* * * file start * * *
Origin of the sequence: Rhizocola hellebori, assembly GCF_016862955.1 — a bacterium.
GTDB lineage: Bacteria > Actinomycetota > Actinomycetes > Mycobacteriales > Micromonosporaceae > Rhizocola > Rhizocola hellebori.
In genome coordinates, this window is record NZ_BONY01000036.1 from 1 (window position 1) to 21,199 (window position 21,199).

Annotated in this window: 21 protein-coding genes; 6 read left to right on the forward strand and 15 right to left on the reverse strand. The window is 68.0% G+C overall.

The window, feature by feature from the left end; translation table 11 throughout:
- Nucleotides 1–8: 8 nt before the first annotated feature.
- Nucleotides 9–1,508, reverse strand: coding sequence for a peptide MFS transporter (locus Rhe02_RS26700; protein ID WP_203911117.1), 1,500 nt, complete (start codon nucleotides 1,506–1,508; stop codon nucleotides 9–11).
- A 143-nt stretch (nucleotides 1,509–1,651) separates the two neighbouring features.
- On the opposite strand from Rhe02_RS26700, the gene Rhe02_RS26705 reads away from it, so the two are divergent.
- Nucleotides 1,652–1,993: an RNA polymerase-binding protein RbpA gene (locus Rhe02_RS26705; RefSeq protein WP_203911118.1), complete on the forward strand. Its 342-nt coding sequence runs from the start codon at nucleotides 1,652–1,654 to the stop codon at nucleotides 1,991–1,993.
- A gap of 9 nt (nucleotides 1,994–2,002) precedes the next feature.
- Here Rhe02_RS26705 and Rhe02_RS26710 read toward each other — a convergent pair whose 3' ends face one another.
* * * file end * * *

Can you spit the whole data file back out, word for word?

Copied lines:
Origin of the sequence: Rhizocola hellebori, assembly GCF_016862955.1 — a bacterium.
GTDB lineage: Bacteria > Actinomycetota > Actinomycetes > Mycobacteriales > Micromonosporaceae > Rhizocola > Rhizocola hellebori.
In genome coordinates, this window is record NZ_BONY01000036.1 from 1 (window position 1) to 21,199 (window position 21,199).

Annotated in this window: 21 protein-coding genes; 6 read left to right on the forward strand and 15 right to left on the reverse strand. The window is 68.0% G+C overall.

The window, feature by feature from the left end; translation table 11 throughout:
- Nucleotides 1–8: 8 nt before the first annotated feature.
- Nucleotides 9–1,508, reverse strand: coding sequence for a peptide MFS transporter (locus Rhe02_RS26700; protein ID WP_203911117.1), 1,500 nt, complete (start codon nucleotides 1,506–1,508; stop codon nucleotides 9–11).
- A 143-nt stretch (nucleotides 1,509–1,651) separates the two neighbouring features.
- On the opposite strand from Rhe02_RS26700, the gene Rhe02_RS26705 reads away from it, so the two are divergent.
- Nucleotides 1,652–1,993: an RNA polymerase-binding protein RbpA gene (locus Rhe02_RS26705; RefSeq protein WP_203911118.1), complete on the forward strand. Its 342-nt coding sequence runs from the start codon at nucleotides 1,652–1,654 to the stop codon at nucleotides 1,991–1,993.
- A gap of 9 nt (nucleotides 1,994–2,002) precedes the next feature.
- Here Rhe02_RS26705 and Rhe02_RS26710 read toward each other — a convergent pair whose 3' ends face one another.